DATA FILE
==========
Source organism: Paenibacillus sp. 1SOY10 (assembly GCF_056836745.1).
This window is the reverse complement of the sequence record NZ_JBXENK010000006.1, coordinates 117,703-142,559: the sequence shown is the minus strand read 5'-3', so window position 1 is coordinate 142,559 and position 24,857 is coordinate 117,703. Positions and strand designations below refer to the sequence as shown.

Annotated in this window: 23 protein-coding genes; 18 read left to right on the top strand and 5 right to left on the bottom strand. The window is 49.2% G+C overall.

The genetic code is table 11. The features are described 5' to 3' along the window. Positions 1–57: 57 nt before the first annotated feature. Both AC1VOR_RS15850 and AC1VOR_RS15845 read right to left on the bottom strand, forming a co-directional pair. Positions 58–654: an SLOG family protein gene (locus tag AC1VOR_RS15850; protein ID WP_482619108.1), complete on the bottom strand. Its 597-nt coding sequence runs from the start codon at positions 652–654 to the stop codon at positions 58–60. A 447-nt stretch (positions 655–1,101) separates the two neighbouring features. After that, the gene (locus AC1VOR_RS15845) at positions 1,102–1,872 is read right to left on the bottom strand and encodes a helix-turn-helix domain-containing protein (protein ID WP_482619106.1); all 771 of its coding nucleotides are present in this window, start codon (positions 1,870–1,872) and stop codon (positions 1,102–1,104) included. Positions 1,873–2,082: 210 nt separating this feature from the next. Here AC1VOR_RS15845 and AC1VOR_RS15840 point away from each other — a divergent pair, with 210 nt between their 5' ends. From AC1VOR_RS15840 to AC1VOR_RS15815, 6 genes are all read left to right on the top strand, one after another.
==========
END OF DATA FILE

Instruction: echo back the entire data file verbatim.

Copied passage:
Source organism: Paenibacillus sp. 1SOY10 (assembly GCF_056836745.1).
This window is the reverse complement of the sequence record NZ_JBXENK010000006.1, coordinates 117,703-142,559: the sequence shown is the minus strand read 5'-3', so window position 1 is coordinate 142,559 and position 24,857 is coordinate 117,703. Positions and strand designations below refer to the sequence as shown.

Annotated in this window: 23 protein-coding genes; 18 read left to right on the top strand and 5 right to left on the bottom strand. The window is 49.2% G+C overall.

The genetic code is table 11. The features are described 5' to 3' along the window. Positions 1–57: 57 nt before the first annotated feature. Both AC1VOR_RS15850 and AC1VOR_RS15845 read right to left on the bottom strand, forming a co-directional pair. Positions 58–654: an SLOG family protein gene (locus tag AC1VOR_RS15850; protein ID WP_482619108.1), complete on the bottom strand. Its 597-nt coding sequence runs from the start codon at positions 652–654 to the stop codon at positions 58–60. A 447-nt stretch (positions 655–1,101) separates the two neighbouring features. After that, the gene (locus AC1VOR_RS15845) at positions 1,102–1,872 is read right to left on the bottom strand and encodes a helix-turn-helix domain-containing protein (protein ID WP_482619106.1); all 771 of its coding nucleotides are present in this window, start codon (positions 1,870–1,872) and stop codon (positions 1,102–1,104) included. Positions 1,873–2,082: 210 nt separating this feature from the next. Here AC1VOR_RS15845 and AC1VOR_RS15840 point away from each other — a divergent pair, with 210 nt between their 5' ends. From AC1VOR_RS15840 to AC1VOR_RS15815, 6 genes are all read left to right on the top strand, one after another.